APPLICATION OF COMPETENCY MANAGEMENT As mentioned above competency management impacts on broader aspects of the organisation that is often considered or realised as illustrated in the diagram below.

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As can be seen above competency development doesnt only impact the organisation from a training perspective, but has a much larger influence on the organisation in the following ways: It supports the development of employment equity candidates to fast track their development and support the organisation with achieving its EE targets It supports the career pathing process by providing building blocks for career development along the pipeline (ref Talent Management Strategy for explanation of pipeline) It assists with career development at an individual level as it makes for easy identification of competencies required to progress to the next level It assists the organisation with succession planning, as organisational needs are translated into required competencies for identified talent to achieve in order to progress A competency development process forms part of creating a high performance culture, through providing criteria for development linked to organisational strategy It supports Performance Management by providing a framework for development of employees in current jobs to enable them to perform at the level expected, and it can assist in identifying competency gaps that may be causing underperformance and ensuring that development plans can be put in place to address the gaps Leadership Development is supported through identifying leadership competencies required at different levels of the organisation and developing programmes to deliver said competencies Technical skills development can take place in a professional way Competency development provides a means for developing both individual and strategic organisational development plans which can be integrated into the Workplace Skills Plan The recruitment process is also supported by having identified competencies and proficiency levels as benchmarks against which to recruit. Selected individuals can be placed on an immediate customised programme for fast track development into their new role Performance Standards (outputs) vs. Competency Standards (inputs) There is a very strong link between competence and performance, yet often this link is not considered or taken into account, a solid performance management process needs to exist alongside the competency management process to ensure effective delivery of results.

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In order to function effectively in a role there are two main requirements for employees; they must be competent to perform the role effectively, and they must be able to perform to the required standards of the role. The performance standards are the outputs of the role and the competencies needed to achieve the desired standard are the inputs, this is represented below.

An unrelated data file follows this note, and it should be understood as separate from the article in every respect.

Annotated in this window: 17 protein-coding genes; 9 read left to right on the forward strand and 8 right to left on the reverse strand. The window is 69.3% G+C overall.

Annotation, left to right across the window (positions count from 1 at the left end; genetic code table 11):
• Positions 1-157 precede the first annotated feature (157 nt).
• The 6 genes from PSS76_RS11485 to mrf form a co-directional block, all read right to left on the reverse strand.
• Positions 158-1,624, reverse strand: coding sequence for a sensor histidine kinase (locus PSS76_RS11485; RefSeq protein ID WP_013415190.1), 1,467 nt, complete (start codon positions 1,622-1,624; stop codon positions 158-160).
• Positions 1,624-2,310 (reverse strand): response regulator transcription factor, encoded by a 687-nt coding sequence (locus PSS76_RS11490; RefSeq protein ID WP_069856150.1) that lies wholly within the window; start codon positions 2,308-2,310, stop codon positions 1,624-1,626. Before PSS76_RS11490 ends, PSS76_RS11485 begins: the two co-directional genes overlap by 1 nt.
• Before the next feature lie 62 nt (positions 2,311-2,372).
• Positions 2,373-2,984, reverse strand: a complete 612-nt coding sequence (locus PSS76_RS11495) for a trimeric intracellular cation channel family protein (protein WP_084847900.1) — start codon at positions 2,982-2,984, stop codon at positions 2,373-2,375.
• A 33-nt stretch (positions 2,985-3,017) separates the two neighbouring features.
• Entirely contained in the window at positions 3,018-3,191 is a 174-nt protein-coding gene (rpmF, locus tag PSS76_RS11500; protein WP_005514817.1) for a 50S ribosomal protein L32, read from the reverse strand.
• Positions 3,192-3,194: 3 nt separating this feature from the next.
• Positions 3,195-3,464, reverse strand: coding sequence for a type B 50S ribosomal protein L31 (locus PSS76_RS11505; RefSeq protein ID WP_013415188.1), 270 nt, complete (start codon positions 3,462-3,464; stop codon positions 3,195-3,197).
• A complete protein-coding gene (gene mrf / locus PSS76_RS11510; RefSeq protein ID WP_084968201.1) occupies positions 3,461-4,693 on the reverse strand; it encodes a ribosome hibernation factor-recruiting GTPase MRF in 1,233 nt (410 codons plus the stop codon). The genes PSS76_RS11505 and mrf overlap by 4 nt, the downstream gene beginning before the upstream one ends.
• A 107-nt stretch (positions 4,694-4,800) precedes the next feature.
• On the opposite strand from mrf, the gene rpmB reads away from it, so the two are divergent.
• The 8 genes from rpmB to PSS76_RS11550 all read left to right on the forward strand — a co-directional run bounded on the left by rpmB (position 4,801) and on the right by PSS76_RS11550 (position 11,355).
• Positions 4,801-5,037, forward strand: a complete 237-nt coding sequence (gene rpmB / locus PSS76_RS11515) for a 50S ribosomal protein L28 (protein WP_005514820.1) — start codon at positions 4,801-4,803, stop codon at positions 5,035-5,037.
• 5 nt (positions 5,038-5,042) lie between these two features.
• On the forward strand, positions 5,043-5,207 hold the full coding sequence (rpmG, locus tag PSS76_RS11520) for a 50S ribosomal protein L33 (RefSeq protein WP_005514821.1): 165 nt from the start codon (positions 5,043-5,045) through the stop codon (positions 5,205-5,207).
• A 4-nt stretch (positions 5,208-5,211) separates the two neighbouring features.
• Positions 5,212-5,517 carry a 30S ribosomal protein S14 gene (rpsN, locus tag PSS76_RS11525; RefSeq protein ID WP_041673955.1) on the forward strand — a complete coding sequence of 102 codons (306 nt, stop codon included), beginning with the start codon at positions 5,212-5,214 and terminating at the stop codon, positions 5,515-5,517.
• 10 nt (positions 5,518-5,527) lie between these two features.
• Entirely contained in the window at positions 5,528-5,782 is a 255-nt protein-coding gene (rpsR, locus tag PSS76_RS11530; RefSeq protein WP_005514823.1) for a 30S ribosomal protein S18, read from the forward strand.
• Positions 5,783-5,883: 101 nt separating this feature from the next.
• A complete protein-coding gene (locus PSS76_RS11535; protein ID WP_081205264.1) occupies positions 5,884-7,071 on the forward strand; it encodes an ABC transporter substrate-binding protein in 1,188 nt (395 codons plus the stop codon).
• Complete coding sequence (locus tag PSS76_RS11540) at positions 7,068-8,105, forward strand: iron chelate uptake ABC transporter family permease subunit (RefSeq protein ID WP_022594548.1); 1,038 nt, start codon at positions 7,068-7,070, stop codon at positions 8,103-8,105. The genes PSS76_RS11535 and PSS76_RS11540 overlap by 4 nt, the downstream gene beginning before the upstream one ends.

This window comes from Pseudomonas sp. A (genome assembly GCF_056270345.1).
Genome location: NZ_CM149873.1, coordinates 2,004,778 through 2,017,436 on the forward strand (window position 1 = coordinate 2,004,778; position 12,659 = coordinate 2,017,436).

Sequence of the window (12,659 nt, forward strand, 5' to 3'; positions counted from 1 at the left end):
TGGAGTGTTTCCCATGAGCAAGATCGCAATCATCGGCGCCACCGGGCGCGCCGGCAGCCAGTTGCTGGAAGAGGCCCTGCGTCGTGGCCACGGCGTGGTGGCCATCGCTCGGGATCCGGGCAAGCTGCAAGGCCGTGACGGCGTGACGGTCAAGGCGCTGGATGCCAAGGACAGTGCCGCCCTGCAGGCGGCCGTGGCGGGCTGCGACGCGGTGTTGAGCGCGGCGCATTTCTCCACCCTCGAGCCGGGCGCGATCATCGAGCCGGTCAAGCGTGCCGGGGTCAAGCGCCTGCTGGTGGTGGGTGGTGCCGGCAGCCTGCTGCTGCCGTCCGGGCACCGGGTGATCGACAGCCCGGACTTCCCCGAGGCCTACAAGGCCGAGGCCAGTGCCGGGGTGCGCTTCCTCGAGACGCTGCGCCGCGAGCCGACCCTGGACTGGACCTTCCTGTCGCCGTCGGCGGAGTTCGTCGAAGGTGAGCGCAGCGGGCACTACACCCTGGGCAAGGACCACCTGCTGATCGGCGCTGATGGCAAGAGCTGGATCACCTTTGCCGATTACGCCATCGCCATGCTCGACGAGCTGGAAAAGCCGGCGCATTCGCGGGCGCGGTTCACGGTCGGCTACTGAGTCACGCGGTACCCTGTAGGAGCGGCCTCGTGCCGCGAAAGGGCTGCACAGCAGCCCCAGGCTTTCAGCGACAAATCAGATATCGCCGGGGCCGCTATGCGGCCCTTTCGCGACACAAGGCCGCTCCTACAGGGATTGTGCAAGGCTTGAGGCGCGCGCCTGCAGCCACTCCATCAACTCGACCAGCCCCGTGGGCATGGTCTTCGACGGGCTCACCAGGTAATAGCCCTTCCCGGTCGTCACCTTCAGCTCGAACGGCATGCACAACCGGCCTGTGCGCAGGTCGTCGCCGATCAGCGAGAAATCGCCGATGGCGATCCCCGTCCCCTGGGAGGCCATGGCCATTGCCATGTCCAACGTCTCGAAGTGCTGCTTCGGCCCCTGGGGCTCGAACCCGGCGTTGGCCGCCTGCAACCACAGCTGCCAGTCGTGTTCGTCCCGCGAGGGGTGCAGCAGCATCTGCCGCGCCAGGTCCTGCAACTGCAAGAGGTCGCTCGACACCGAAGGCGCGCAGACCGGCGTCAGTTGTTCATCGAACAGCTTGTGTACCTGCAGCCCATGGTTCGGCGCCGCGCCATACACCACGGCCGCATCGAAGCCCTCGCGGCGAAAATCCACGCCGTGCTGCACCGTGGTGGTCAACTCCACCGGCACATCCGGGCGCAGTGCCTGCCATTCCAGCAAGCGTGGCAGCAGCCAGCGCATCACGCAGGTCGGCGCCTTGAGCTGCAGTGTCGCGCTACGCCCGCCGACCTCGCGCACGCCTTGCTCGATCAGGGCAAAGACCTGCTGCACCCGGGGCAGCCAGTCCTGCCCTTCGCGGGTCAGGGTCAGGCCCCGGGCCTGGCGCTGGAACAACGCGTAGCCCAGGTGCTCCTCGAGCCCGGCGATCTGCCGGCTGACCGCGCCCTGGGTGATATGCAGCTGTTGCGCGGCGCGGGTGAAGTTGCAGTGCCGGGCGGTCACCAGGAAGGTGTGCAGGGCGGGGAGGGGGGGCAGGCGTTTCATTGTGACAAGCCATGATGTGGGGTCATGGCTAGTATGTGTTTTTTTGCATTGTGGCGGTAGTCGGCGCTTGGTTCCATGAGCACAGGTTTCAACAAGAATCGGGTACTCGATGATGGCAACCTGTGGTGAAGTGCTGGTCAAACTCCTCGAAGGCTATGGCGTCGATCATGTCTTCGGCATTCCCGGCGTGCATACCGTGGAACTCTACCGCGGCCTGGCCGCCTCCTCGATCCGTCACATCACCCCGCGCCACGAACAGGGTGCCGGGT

Competency definition and enablers Competency itself is defined by three main aspects, Knowledge, Skills and Behaviours. Knowledge is acquired through formal studies and research, Skills are developed over time through experience and training, Behaviours are how the individual presents themselves to the world. Enablers are other aspects of the individual that impact on developing and demonstrating competence (see table below).

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THE COMPETENCY MANAGEMENT FRAMEWORK A good competency management framework like the one below, is key to ensuring the effective implementation of a competency development and management. This is explained in more detail below.

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1) Role Profile Central to competency management is an accurate Role or Job Competency Profile per post which defines the competencies and proficiency levels required for the post. An accurate Role Profile assists with recruiting people with the right skills, understanding performance requirements, identifying competence gaps and designing short-term and long-term development plans and career paths. 2) Understanding In order to develop effective functional and individual competency profiles, it is important to understand the organisations Strategy and Vision (what the organisation wants to achieve and how to get there), Organisational Capabilities (the core activities that the organisation needs to be good at), Functional Value Streams (the core activities in each functional area that add value) and the Mission Critical Positions (the core posts that are critical to the success of the organisation). 3) Design Performance and competency standards need to be designed for each level of the organisation which will guide the inputs and outputs required for success at each level. Each post can then be mapped to these levels. A Leadership and Personal competency profile can then be developed to guide the knowledge skills and behaviours required by people in the organisation. In addition, technical or functional competency profiles for each core function needs to be developed to outline the knowledge, skills and behaviours required for technical delivery and excellence. A master competency framework is thus available for the design of individual competency profiles for each post pulling from both the leadership/personal and technical/functional competencies. 4) Analysis Posts are analysed to determine the proficiency level required for leadership/personal and technical/functional competencies. Current or future employees can then be assessed against the requirements of the profile and understand the gaps requiring development. Individual skills gaps are then fed into an overall skills audit to highlight unit specific and or organisational skills gaps. Specific attention needs to be paid to significant competency gaps in critical and scarce skills. 5) Development Competency gaps inform Individual learning plans (ILP) and career plans (CDP) as well as strategic development plans to uplift important skill or behaviour areas of the organisation. Curricula and learning solutions are put in place to address the requirements identified in the Analysis stage As the organisational strategy changes, roles are reassessed and the cycle begins again. In order for the competency management process to operate effectively and add value to the organisation there are a few critical drivers. Comprehensive consultation with the various stakeholders is required. Capacity building of HR and Line takes place throughout the process to ensure successful implementation. Information from the analysis step is fed through to the Talent Management Committee (TMC) as part of the talent management review process. Robust change management and communication is essential at every step in the process.